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  1. [...] years in the making to be”–it’s better than you’d dare hope for one to be..” — Ben Cisneros “Nelson sounds like an absolute natural in these environs, which is no surprise given the [...]
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  1. Juli
    February 9, 2009 at 1:10 pm

    Great review, Ben. This record’s gonna be a tough one to beat for Album of the Year.

  2. Razor X
    February 9, 2009 at 1:14 pm

    “When Wexler contacted Benson about the record in 1997, all parties involved agreed that it was time to do it, and Willie Nelson and Asleep at the Wheel cut Willie and The Wheel with Wexler serving as executive producer.”

    Just for clarification, was this album recorded over ten years ago and just now being released, or is “1997” a typo? Or did it just take ten years to get everyone together in the studio?

    Very nice write-up, Ben. I’m definitely going to get this one.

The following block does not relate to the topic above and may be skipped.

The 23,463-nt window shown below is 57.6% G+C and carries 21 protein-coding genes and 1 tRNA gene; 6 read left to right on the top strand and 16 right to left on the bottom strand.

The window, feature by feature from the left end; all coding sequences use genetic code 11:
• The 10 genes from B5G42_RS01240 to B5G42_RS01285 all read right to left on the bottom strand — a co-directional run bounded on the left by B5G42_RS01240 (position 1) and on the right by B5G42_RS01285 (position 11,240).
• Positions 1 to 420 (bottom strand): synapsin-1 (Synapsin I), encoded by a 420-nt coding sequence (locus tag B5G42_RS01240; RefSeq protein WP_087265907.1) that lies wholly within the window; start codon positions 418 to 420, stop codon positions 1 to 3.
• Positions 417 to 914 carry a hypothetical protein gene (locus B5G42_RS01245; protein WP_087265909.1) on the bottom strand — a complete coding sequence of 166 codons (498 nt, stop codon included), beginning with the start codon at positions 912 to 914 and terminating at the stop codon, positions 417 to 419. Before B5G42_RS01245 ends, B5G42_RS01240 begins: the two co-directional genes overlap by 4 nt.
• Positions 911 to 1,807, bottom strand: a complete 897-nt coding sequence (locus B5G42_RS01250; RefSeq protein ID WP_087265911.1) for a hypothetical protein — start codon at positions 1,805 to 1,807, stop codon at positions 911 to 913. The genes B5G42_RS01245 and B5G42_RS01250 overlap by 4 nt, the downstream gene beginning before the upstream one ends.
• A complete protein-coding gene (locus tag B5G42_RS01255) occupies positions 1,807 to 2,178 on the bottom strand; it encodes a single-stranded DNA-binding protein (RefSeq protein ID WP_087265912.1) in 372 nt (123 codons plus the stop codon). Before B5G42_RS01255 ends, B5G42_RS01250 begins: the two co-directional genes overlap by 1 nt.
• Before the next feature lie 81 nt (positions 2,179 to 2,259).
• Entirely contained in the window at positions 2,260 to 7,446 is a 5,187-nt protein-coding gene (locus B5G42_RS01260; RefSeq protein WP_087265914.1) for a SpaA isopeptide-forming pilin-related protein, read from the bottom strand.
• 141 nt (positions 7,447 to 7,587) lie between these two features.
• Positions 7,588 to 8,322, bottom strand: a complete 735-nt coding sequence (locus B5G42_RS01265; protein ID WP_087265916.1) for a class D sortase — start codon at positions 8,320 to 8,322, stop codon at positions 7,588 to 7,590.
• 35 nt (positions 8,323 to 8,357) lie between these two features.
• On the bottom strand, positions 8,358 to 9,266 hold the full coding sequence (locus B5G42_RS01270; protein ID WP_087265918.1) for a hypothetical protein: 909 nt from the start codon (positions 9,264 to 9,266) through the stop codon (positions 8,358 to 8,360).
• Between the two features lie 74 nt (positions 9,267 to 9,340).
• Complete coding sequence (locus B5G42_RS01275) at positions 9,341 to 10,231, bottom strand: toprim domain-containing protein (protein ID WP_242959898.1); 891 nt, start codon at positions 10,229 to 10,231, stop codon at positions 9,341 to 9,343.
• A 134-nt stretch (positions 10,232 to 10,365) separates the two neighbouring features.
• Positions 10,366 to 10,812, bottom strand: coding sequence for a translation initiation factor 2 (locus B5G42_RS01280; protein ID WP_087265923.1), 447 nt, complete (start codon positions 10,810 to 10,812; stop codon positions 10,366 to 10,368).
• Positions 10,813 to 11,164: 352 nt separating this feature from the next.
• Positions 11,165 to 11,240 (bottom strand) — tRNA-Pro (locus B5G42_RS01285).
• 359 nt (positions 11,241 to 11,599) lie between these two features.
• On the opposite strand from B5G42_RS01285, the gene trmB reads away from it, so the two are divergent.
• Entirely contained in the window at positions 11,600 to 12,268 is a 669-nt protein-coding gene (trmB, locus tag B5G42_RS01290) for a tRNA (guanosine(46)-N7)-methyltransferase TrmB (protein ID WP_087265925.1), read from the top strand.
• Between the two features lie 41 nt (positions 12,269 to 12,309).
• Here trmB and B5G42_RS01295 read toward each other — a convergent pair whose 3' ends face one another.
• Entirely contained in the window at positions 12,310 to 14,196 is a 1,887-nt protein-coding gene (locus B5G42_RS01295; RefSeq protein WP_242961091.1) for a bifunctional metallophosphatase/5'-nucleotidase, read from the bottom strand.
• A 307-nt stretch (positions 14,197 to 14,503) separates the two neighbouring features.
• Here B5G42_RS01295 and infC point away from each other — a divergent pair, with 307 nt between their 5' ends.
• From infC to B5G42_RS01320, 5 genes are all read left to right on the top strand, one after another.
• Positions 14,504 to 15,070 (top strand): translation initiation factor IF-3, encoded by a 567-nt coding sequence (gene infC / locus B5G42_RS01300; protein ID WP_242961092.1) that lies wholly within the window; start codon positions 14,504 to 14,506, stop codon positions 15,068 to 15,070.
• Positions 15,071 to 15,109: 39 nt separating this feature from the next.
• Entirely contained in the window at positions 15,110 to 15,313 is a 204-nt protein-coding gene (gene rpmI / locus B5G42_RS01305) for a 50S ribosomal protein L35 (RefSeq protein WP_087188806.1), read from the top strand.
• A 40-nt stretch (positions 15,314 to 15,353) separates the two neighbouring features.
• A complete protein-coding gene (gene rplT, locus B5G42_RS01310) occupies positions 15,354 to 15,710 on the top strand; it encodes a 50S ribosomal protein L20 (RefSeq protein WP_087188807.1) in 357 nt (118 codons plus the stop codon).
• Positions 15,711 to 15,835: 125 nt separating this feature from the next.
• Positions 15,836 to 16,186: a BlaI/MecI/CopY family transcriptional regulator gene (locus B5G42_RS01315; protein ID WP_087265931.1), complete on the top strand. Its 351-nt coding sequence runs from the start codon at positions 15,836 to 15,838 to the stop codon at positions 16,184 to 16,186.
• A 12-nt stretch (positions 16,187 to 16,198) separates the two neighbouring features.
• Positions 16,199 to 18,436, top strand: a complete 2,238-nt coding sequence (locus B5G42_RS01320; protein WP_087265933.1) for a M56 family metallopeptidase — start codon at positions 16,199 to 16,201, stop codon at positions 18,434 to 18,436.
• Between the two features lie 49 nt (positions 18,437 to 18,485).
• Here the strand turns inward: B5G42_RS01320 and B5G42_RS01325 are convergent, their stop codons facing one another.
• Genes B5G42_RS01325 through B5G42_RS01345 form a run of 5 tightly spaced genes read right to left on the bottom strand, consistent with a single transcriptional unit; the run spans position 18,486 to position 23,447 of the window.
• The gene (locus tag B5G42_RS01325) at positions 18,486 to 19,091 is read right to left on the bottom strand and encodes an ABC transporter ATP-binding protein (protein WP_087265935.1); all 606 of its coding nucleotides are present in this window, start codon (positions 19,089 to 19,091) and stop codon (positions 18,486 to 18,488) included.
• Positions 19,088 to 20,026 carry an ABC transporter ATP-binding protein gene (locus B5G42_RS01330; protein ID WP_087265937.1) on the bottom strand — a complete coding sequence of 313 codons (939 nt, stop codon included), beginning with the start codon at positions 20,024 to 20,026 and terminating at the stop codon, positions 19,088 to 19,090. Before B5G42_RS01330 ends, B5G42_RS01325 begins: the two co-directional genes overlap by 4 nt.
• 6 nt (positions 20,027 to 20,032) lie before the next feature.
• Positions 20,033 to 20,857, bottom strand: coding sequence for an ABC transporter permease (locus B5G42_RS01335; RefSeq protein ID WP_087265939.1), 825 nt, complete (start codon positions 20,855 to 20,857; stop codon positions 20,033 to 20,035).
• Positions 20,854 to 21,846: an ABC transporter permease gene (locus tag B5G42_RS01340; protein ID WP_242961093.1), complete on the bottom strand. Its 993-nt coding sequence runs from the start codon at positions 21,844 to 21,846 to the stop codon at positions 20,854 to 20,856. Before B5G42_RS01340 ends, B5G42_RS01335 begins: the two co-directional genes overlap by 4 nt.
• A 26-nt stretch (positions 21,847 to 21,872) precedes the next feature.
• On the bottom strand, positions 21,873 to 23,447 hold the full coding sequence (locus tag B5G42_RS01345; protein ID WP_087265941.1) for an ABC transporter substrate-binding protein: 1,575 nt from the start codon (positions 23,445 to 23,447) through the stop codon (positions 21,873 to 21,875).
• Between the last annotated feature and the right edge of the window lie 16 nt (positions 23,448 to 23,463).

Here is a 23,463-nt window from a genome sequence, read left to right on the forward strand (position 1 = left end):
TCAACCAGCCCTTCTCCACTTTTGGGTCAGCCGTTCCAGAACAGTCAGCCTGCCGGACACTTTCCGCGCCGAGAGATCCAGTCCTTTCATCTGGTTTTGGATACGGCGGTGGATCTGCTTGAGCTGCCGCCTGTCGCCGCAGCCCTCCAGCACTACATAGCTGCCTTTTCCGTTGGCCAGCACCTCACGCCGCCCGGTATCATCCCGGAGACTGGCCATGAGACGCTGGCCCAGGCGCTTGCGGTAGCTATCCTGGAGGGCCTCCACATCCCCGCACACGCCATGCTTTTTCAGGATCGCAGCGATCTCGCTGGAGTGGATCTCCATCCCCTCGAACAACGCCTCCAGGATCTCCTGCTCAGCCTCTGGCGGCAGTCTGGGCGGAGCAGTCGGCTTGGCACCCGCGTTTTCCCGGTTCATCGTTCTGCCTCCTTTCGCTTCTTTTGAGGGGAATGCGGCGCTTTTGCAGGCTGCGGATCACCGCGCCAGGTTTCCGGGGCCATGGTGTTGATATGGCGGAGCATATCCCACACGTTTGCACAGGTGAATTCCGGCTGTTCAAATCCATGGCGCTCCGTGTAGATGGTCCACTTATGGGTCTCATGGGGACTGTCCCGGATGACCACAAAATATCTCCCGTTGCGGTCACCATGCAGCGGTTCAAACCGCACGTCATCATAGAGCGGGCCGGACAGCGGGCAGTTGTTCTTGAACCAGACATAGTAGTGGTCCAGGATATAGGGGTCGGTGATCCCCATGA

3. Drew
    February 9, 2009 at 1:21 pm

    Just listened through this yesterday and wasn’t a fan at all. The only redeeming songs on here were a few covers of Bob Wills.

  4. Matt B.
    February 9, 2009 at 1:21 pm

    Razor,

    it should be 2007. I looked in the liner notes.

  5. Razor X
    February 9, 2009 at 1:27 pm

    Thanks, Matt.

  6. CMW
    February 9, 2009 at 1:37 pm

    Great review, Ben. I haven’t gotten around to picking this one up yet, but it just moved to the top of my list.

  7. Matt B.
    February 9, 2009 at 1:44 pm

    Y’know, you add this to Willie’s “Two Men With The Blues” album and you’ve got yourself two of the best albums Willie’s done from his whole career.

  8. Dan Milliken
    February 9, 2009 at 2:17 pm

    Wow, this makes me so pissed I haven’t listened through it yet. Well done.

  9. Leeann Ward